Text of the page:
In Northanger Abbey, General Tilney runs a tight ship and dislikes delays. Walks cannot be put off, because he is “hurried for time” and mealtimes must be punctual: In one scene, he is “impatient when his eldest son is late” and expresses “displeasure . . . at his laziness” when he finally comes down to breakfast (154). In another scene, General Tilney is described as “pacing the drawing-room, his watch in his hand, and having, on the very instant of their entering, pulled the bell with violence, ordered ‘Dinner to be on table directly!’” (165).

Royalty free image of Mr. Bennet by illustrator Hugh Thomson

1985 edition of Pride and Prejudice, illustrated by Hugh Thomson and published by Macmillan & Co.

In the Bennet household, Mr. Bennet prefers the quiet of his library to the daily activities of family life: “In his library he had been always sure of leisure and tranquillity; and though prepared, as he told Elizabeth, to meet with folly and conceit in every other room of the house, he was used to be free from them there” (71).

In Emma, though Mr. Woodhouse is good-natured and “everywhere beloved” (7), he is most comfortable at home. He’s described on one hand “as a most affectionate, indulgent father” (5), but we also learn that while Emma “dearly loved her father . . . he was no companion for her. He could not meet her in conversation, rational or playful” (7). Austen further explains the intricacies of Mr. Woodhouse here: “He had not much intercourse with any families beyond that circle; his horror of late hours, and large dinner-parties, made him unfit for any acquaintance but such as would visit him on his own terms” (20).

In Mansfield Park, Sir Thomas Bertram is a “truly anxious father,” but he is not “outwardly affectionate” to his children (19). Austen tells us that the “reserve of his manner represse[s] all the flow of [his children’s] spirits before him” (19). Later in the novel, Sir Thomas sees “how ill he had judged” in raising his daughters and that he had “increased the evil by teaching them to repress their spirits in his presence” (463). He feels his “grievous mismanagement” and realizes that his daughters “had been instructed theoretically in their religion, but never required to bring it into daily practice” (463). In his case, Sir Thomas reflects upon, softens, and corrects his own manner.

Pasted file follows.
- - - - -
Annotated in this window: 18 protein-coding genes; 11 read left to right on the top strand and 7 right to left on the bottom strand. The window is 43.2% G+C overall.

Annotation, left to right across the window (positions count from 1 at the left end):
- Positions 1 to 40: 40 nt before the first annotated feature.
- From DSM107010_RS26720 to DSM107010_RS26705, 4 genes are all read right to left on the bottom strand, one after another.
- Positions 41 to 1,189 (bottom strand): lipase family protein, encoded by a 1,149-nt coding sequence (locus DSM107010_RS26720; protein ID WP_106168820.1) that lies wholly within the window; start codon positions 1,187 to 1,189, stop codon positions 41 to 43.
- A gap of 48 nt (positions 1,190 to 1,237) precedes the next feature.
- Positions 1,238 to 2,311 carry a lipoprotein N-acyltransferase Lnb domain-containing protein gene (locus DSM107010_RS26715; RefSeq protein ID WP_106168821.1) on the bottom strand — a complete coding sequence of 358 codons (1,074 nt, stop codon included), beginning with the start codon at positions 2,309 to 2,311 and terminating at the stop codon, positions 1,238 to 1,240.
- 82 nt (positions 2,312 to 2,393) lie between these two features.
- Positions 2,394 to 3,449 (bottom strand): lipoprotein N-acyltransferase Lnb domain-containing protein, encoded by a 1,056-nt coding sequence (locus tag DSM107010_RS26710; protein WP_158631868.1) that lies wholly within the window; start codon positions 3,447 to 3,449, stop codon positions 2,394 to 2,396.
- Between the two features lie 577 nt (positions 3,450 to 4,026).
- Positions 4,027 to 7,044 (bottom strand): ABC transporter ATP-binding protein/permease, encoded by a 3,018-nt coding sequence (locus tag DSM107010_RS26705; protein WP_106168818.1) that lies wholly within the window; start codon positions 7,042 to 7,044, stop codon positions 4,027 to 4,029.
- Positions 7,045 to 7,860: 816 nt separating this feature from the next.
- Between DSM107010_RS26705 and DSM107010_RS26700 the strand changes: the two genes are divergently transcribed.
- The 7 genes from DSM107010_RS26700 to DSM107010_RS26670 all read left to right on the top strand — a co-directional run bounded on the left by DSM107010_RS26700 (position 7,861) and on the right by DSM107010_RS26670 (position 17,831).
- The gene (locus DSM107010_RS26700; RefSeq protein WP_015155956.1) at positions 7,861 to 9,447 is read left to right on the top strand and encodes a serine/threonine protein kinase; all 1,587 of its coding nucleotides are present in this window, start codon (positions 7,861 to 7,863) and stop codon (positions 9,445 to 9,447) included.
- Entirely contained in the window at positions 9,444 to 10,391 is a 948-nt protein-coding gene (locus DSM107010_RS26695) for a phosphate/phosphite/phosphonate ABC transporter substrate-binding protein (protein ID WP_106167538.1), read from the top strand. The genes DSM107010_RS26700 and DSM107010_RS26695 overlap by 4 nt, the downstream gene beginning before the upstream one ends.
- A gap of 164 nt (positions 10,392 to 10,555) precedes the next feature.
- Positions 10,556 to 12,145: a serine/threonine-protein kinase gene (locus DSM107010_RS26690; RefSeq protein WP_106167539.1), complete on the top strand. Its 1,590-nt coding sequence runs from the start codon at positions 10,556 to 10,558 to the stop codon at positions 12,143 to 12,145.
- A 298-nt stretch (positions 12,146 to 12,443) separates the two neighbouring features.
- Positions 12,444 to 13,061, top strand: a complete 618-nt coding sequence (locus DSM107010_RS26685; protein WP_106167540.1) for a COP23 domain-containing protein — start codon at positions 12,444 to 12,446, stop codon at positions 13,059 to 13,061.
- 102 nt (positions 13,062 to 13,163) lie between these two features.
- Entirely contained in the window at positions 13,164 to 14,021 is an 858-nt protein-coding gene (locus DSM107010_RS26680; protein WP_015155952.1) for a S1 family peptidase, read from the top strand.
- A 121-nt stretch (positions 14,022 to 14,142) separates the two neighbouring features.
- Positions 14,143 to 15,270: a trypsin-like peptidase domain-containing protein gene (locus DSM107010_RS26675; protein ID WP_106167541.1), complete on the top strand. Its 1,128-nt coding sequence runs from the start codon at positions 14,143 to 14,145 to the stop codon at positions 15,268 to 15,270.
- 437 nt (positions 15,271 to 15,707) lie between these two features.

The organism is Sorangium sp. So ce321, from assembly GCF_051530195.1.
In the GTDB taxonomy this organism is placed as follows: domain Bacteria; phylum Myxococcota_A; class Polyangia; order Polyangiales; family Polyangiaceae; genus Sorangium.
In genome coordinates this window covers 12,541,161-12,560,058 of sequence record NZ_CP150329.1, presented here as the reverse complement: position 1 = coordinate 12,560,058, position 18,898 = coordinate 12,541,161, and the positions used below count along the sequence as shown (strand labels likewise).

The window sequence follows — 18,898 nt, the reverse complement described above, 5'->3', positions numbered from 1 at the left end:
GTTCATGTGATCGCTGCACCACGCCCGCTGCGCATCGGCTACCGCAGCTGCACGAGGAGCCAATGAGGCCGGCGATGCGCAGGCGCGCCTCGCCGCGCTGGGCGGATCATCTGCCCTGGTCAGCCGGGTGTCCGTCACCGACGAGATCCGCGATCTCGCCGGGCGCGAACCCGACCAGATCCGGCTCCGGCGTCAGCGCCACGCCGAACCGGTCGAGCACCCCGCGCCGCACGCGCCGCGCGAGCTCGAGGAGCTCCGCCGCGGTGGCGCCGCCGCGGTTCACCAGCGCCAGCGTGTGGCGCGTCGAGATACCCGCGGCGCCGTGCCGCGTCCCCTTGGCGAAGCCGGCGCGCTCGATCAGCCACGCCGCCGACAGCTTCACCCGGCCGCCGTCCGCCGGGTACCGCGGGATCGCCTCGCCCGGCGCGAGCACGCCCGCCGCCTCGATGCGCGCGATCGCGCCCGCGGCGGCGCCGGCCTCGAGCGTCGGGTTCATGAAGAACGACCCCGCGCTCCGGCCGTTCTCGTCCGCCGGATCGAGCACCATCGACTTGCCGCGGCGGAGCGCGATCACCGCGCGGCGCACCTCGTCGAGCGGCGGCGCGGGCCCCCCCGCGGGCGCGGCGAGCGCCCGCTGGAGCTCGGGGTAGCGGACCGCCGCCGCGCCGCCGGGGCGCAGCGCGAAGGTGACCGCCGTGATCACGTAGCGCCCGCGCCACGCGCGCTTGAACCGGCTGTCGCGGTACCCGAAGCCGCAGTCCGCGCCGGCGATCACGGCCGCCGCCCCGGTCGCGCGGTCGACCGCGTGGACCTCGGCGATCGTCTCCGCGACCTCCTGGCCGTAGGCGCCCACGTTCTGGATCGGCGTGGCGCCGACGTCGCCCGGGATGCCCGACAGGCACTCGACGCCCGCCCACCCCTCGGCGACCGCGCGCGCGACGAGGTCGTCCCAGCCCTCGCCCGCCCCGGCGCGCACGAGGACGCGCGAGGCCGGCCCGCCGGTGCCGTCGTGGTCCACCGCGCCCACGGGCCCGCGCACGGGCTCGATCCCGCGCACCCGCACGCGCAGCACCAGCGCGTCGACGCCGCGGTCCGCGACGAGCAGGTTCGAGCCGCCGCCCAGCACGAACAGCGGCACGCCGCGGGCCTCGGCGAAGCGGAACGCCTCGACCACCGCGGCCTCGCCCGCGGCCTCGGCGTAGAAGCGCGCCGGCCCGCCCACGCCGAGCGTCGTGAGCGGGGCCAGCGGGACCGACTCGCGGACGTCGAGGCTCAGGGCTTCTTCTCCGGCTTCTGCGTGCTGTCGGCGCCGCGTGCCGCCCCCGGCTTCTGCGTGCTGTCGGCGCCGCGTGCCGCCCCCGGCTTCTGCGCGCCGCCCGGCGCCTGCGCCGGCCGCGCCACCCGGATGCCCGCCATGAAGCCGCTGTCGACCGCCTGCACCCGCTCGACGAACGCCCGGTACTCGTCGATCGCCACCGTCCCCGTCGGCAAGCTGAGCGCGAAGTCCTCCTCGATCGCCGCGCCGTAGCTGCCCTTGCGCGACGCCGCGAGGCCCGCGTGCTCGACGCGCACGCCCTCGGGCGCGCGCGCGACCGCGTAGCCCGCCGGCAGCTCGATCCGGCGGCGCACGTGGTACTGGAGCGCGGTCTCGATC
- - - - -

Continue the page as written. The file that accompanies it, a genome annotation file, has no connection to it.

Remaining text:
QUIZ: Which Father is Which?

Finally, the fathers and father figures in Jane Austen’s novels have plenty of interesting advice for their children and fascinating perspectives on the world around them. Test yourself to see if you can guess which father is represented in the following quotes (answer key below):

  1. On One’s Complexion: “I should recommend Gowland, the constant use of Gowland, during the spring months. [She] has been using it at my recommendation, and you see what it has done for her. You see how it has carried away her freckles.”
  2. On Matters of Love: “Next to being married, a girl likes to be crossed a little in love now and then. It is something to think of, and it gives her a sort of distinction among her companions.”